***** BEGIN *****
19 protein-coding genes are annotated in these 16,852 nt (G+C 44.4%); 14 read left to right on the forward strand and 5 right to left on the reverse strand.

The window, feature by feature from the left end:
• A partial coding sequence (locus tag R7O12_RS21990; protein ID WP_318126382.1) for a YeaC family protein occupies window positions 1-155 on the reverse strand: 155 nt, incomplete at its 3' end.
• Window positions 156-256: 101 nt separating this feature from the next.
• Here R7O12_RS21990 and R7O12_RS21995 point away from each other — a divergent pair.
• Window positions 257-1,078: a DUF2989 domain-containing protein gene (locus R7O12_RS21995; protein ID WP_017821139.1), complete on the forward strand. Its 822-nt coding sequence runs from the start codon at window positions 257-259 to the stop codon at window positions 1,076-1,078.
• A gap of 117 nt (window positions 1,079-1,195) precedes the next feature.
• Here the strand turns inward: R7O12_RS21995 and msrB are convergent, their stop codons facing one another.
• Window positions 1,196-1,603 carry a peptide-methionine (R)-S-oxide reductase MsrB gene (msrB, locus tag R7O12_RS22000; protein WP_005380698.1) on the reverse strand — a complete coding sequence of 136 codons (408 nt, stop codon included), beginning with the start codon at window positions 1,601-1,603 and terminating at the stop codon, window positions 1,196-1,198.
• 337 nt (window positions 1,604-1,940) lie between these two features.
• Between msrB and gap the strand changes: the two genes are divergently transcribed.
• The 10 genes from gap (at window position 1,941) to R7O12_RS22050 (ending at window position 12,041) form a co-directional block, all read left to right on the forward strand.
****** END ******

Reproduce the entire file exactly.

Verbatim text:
19 protein-coding genes are annotated in these 16,852 nt (G+C 44.4%); 14 read left to right on the forward strand and 5 right to left on the reverse strand.

The window, feature by feature from the left end:
• A partial coding sequence (locus tag R7O12_RS21990; protein ID WP_318126382.1) for a YeaC family protein occupies window positions 1-155 on the reverse strand: 155 nt, incomplete at its 3' end.
• Window positions 156-256: 101 nt separating this feature from the next.
• Here R7O12_RS21990 and R7O12_RS21995 point away from each other — a divergent pair.
• Window positions 257-1,078: a DUF2989 domain-containing protein gene (locus R7O12_RS21995; protein ID WP_017821139.1), complete on the forward strand. Its 822-nt coding sequence runs from the start codon at window positions 257-259 to the stop codon at window positions 1,076-1,078.
• A gap of 117 nt (window positions 1,079-1,195) precedes the next feature.
• Here the strand turns inward: R7O12_RS21995 and msrB are convergent, their stop codons facing one another.
• Window positions 1,196-1,603 carry a peptide-methionine (R)-S-oxide reductase MsrB gene (msrB, locus tag R7O12_RS22000; protein WP_005380698.1) on the reverse strand — a complete coding sequence of 136 codons (408 nt, stop codon included), beginning with the start codon at window positions 1,601-1,603 and terminating at the stop codon, window positions 1,196-1,198.
• 337 nt (window positions 1,604-1,940) lie between these two features.
• Between msrB and gap the strand changes: the two genes are divergently transcribed.
• The 10 genes from gap (at window position 1,941) to R7O12_RS22050 (ending at window position 12,041) form a co-directional block, all read left to right on the forward strand.